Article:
At the age of twenty-two, it didn’t take long for reality to slap us both in the face. The reality of what it truly costs to become an independent adult at an age where you’re still figuring out what and who you are. The reality of compromising all your needs and desires with another individual, when you’re still trying to understand what exactly it is that you need and want for yourself in the first place. I went from having a vague notion of self-identity, to sharing it completely with another entirely separate human being.


We both busted our asses off trying to afford our life as domestic partners. I sacrificed my weekends and any spare time I had during the week to work several jobs and pay my half of the shared living expenses. All while I went to school full time, worked hard to fill up my resume with actual career related experience, and tried to develop myself as an artist.


And so, our relationship was left with the crumbs of whatever small chunks of time we had left to spend time together. We were continuously forced to quickly overcome our personal challenges, or our relationship suffered. Inevitably, we couldn't catch up with it all and suffered the consequences. It took an incredible amount of hard work and persistence to keep our relationship solid. We were attached to the dream we had of this perfect life together and we were not about to give it up.


At the age of twenty-three, that alarm I mentioned started to go off. Pangs of depression came and went consistently. Yet I was so disconnected from myself, I didn't realize why or where it came from. Although I probably should have and had to- I still was not ready or willing to give something up. I thought I could keep it all and still make things work. I said, "Everyone else is doing it, so why can't I?".


So, I kept on hitting that snooze button, again and again. Patching things up in whatever way I could. Making decisions that seemed to help in the short term, but only ended up being destructive in the long term. No matter how much I tried, I could not keep escaping the annoying sound of that damn alarm. And by refusing to listen to it, I felt further and further away from my own dreams. The ones I had beyond just the fairy tale ending.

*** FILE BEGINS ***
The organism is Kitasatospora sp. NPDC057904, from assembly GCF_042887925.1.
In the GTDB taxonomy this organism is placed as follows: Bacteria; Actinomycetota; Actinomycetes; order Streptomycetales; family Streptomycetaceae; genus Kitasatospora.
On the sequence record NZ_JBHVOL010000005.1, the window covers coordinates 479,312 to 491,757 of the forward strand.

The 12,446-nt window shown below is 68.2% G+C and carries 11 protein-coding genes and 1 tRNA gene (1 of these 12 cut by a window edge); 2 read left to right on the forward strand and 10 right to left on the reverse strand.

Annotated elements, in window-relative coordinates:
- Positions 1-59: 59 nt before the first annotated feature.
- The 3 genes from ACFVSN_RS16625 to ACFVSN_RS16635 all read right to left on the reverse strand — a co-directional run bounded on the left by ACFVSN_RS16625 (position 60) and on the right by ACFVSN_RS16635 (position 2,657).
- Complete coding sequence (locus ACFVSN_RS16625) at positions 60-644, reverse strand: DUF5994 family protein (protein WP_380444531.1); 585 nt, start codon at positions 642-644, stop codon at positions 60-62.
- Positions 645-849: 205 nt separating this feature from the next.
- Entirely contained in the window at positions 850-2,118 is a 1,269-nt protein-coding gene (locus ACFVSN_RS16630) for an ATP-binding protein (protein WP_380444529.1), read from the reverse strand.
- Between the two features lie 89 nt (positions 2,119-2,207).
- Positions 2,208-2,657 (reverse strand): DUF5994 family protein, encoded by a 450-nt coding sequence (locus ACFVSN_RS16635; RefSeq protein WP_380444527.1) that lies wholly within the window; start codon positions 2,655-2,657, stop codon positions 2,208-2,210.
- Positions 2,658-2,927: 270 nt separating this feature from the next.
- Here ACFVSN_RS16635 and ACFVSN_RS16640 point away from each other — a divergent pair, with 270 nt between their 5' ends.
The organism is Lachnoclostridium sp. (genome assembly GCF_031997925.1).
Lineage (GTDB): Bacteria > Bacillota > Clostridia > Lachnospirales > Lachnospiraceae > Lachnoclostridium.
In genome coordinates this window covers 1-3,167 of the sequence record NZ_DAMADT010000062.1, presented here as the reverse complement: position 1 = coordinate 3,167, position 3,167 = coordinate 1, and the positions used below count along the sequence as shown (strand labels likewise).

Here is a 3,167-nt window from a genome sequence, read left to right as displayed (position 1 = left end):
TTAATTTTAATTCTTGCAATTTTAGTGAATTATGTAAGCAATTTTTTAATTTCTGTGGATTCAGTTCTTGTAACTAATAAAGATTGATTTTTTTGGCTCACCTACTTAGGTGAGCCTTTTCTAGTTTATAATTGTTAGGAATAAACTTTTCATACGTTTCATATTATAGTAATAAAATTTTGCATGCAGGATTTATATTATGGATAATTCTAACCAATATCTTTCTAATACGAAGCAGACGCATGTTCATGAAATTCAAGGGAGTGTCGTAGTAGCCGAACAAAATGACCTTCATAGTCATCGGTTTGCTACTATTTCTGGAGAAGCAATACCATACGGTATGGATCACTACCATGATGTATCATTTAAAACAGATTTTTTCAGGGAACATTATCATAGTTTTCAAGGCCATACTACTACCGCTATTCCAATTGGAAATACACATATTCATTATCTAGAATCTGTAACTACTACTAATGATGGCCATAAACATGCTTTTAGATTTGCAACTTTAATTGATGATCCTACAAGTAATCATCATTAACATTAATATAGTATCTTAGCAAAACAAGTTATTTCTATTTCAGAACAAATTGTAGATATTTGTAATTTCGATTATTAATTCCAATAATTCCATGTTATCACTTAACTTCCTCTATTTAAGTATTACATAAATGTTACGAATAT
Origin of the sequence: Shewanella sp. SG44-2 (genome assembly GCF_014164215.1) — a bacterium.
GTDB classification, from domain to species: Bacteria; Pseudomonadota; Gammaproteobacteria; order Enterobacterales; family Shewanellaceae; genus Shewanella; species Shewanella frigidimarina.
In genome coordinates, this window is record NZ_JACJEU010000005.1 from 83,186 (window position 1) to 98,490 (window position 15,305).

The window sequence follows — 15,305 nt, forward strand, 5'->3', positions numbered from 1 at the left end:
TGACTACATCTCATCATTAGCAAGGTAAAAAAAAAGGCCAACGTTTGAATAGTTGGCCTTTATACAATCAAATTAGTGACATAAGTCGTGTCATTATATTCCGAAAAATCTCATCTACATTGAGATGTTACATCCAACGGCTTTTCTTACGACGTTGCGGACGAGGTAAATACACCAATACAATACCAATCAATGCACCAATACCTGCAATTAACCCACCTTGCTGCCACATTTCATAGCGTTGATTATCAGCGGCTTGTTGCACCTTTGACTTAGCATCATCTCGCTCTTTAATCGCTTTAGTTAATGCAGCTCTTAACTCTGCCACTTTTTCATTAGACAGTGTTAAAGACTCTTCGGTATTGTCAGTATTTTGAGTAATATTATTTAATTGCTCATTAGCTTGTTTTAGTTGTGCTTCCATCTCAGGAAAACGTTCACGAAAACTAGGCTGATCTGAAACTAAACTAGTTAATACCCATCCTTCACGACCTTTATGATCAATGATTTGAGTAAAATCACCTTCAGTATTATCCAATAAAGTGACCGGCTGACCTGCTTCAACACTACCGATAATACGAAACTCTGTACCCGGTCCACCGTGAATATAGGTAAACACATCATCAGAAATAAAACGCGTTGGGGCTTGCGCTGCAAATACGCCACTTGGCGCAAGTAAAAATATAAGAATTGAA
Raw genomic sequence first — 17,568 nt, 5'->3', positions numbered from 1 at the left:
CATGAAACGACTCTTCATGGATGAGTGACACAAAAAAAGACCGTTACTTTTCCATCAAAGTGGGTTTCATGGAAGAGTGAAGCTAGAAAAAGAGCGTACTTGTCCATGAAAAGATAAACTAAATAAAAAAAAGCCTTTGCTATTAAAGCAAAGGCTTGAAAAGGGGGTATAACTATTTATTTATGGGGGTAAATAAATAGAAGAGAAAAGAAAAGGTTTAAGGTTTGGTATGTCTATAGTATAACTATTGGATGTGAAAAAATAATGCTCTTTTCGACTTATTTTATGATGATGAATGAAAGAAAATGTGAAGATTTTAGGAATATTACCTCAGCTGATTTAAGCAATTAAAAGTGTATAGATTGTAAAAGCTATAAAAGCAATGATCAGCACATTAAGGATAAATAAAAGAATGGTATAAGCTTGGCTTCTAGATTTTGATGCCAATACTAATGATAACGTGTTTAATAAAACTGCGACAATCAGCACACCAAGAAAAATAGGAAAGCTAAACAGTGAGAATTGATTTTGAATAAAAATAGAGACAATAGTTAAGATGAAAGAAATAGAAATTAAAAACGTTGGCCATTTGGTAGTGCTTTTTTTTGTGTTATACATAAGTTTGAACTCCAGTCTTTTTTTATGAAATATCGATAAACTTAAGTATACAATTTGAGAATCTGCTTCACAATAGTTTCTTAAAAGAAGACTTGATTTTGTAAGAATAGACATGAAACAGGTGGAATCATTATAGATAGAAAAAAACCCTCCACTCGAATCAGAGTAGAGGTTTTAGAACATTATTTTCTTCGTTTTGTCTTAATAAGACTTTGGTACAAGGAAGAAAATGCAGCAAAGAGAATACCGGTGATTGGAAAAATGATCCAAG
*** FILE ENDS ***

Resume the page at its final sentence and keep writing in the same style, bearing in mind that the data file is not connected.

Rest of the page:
At the age of twenty-four, something had to give. Like a domino effect, everything came tumbling down. I had lost myself completely in a whelm of torturous self-doubt, and confusion had gotten the best of me. Trying to juggle so many things at once while fighting to keep myself together, I forgot what was most important: my own mental health. And at this point, I didn't even know how to regain it.


After going through three different types of therapists, desperately looking for someone to tell me what to do, one of them asked me a question. "Close your eyes," he said. "Now forget about everything. Your relationship... your jobs... your home... your studies. If you had the choice to do just one thing, what would it be? Where do you see yourself? And what do you see yourself doing?" And that's when I heard it. That little voice inside of you that's so hard to listen to. I knew what I wanted. I had known all along. But I was not ready to face the consequences of making that decision. What became certain to me was that in order to regain some sense of clarity, I had to give it all up and leave.


And so that's what I did. I walked away from it all - my home, my studies, my jobs, all my belongings and my relationship. Still with the hope that, once I figured out what the hell this alarm was, we could be together again.